Backward Classes -- pop:289 lakhs (46.2%) -- reservation 30%
Most Backward and denotified tribes -- pop:129 lakhs (20.7%) -- reservation 20%
Scheduled Castes -- pop:118 lakhs (19%) -- reservation 18%
Scheduled Tribes -- pop: 7 lakhs (1.1%) -- reservation 1%
All others -- pop:80 lakhs (13%) -- open (no reservations) 31%

Even at 69% reservations, the reservation percentages are lesser than population percentages. In rest of India with 27% reservations, its clearly evident what the ratios are. I dont have a link which gives us population-wise percentage breakdown of OBC/SC/ST/Others at the national level. If someone can find that, please post.

best references for the TN numbers are:
[1] Tamilnadu government policy note on BC and MBC welfare:
[2] Ravishankar Arunachalam's article on the mathematics of reservations:

Also, to address the example that Ashwini was talking about, take a look at the national policy on creamy layer, from the Indian govt.'s National Commission for Backward Classes(NCBC) website:
Particularly look at issue VI. Income/Wealth Test. That addresses the "economic" creamy layer who will not fall under reservation category.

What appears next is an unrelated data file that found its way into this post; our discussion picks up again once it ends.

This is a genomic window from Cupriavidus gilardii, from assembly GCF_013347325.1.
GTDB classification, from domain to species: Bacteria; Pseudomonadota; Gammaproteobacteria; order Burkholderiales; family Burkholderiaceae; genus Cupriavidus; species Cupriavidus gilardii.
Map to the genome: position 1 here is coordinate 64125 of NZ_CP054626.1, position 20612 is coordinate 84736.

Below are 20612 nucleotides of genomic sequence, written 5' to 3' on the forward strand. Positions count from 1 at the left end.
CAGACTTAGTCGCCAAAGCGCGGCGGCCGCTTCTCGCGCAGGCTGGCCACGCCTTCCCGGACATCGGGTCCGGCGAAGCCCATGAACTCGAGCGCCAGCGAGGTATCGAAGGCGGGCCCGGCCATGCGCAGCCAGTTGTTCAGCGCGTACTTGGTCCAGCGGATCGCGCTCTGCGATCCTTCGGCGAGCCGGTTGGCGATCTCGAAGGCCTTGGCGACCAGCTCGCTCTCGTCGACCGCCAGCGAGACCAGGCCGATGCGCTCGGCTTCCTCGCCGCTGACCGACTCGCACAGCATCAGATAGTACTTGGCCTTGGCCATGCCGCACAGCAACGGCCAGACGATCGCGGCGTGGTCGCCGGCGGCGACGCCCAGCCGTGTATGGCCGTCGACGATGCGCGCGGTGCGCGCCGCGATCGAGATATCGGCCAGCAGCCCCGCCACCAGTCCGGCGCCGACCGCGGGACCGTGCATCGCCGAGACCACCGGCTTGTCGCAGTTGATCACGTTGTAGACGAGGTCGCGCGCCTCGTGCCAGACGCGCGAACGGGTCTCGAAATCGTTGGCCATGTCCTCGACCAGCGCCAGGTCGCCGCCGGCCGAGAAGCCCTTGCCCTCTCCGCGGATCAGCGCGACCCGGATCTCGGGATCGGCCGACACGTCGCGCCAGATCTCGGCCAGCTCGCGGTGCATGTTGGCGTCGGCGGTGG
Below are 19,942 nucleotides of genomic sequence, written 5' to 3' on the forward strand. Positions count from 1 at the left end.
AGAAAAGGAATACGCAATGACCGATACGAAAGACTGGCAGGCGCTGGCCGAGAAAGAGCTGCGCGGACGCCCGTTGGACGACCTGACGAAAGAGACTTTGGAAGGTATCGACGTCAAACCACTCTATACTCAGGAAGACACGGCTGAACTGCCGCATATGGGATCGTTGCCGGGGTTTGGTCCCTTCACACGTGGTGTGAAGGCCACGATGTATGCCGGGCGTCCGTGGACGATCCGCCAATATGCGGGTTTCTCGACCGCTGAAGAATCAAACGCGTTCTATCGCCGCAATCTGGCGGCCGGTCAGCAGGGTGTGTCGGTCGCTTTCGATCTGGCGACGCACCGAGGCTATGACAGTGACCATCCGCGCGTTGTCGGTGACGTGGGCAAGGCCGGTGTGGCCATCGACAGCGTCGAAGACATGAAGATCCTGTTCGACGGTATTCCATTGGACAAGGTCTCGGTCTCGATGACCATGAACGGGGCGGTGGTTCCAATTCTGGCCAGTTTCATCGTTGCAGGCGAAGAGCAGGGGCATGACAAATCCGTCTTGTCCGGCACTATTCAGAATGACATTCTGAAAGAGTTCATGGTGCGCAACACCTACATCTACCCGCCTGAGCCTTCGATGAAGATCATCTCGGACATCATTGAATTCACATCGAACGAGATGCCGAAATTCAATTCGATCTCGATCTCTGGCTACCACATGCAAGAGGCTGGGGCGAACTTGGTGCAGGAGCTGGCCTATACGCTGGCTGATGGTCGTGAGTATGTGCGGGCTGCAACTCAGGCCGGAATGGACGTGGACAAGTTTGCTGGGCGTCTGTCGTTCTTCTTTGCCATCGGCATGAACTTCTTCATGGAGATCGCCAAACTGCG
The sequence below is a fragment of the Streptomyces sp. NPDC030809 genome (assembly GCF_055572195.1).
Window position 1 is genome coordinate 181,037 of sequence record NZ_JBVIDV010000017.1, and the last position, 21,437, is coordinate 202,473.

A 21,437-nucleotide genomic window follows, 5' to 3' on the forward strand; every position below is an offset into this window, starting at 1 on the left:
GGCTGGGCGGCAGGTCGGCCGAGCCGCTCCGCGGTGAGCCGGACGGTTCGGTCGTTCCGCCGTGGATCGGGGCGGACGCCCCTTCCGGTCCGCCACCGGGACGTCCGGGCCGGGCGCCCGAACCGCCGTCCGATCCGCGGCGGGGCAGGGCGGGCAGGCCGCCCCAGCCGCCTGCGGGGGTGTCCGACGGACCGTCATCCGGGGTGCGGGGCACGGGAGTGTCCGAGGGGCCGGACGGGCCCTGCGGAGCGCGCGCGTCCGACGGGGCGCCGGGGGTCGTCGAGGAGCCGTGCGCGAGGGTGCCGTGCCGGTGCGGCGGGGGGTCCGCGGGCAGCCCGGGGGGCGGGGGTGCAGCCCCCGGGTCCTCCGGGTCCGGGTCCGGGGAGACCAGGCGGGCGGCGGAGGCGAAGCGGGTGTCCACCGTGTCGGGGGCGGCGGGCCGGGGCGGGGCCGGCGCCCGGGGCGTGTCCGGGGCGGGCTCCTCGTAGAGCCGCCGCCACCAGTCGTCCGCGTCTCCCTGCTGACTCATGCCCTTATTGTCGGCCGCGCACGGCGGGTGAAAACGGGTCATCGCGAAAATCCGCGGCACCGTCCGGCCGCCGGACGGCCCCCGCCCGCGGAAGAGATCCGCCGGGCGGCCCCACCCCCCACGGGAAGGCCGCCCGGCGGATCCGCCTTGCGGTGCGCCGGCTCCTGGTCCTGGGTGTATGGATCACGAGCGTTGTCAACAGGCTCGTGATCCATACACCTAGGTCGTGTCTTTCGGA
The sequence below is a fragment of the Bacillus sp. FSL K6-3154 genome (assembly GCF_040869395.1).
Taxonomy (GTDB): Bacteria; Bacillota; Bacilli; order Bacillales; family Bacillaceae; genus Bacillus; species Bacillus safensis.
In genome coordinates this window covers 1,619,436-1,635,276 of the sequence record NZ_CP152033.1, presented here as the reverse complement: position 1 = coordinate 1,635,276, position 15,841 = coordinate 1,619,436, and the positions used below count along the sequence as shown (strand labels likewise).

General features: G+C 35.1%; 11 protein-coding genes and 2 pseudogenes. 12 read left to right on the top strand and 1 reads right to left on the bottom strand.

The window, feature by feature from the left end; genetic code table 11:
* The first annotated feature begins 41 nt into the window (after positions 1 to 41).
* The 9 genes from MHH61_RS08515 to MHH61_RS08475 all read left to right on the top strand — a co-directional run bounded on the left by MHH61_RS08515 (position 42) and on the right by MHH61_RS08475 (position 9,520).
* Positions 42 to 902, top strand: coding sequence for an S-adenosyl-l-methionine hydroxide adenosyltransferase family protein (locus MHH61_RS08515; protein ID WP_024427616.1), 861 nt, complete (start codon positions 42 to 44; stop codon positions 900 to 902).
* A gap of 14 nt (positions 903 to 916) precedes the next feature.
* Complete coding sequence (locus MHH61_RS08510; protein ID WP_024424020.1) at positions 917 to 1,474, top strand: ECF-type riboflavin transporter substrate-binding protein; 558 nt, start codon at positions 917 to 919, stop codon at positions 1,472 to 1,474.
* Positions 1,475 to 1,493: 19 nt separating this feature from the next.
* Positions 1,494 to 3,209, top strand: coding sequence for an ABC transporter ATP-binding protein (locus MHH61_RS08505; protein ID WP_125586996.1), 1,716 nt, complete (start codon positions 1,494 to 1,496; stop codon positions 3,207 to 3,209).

Son(s) daughter(s) –
(a) Persons having gross annual income of Rs. 1 lakh or above or possessing wealth above the exemption limit as prescribed in the Wealth Act for a period of three consecutive years.

(b) Persons in Categories I, II, III and V-A who are not disentitled to the benefit of reservation but have income from other sources of wealth which will bring them within the income/wealth criteria mentioned in (a) above.

(i) Income from salaries or agricultural land shall not be clubbed;
(ii) The income criteria in terms of rupee will be modified taking into account the change in its value every three years. If the situation, however, so demands, the interregnum may be less.

The other categories are also quite illuminating in providing a picture of what the NCBC considers as privileges in the Indian society.

Another interesting link from the NCBC site is the set of guidelines that determine whether a community can be categorized as OBC.


Tuesday, April 8, 2008

Open Mike 9: Affirmative Action in India

Folks, our next open mike session will be at our usual meeting place:

@ 8PM in Arvind & Ashwini's House.
4201 Monterey Oaks Blvd #1911
Austin TX 78749

My suggestion for the topic is Affirmative Action in India

Some links:

[1] Customary wikipedia definition
The term affirmative action describes policies aimed at a historically socio-politically non-dominant group (typically, minority men or women of all races) intended to promote access to education or employment. Motivation for affirmative action is a desire to redress the effects of past and current discrimination that is regarded as unfair...